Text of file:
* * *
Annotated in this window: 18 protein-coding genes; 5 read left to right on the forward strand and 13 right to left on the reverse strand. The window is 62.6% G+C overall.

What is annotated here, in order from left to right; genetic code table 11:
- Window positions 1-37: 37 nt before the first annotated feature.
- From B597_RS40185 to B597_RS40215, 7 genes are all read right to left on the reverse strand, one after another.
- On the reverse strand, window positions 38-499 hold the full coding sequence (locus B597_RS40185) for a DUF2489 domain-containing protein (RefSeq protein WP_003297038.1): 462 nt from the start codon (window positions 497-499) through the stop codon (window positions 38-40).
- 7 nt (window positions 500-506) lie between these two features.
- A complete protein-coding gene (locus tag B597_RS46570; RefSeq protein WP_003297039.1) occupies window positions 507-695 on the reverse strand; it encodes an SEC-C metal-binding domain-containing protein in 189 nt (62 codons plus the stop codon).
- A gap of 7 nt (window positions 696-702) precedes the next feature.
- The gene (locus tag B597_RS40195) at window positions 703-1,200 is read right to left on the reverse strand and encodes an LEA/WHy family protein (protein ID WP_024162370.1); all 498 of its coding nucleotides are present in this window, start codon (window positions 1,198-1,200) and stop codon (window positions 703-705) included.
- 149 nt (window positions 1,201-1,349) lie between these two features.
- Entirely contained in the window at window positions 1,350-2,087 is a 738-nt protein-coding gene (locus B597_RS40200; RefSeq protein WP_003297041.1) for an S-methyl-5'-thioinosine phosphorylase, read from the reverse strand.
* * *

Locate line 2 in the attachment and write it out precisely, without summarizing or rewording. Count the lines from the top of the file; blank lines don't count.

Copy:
What is annotated here, in order from left to right; genetic code table 11: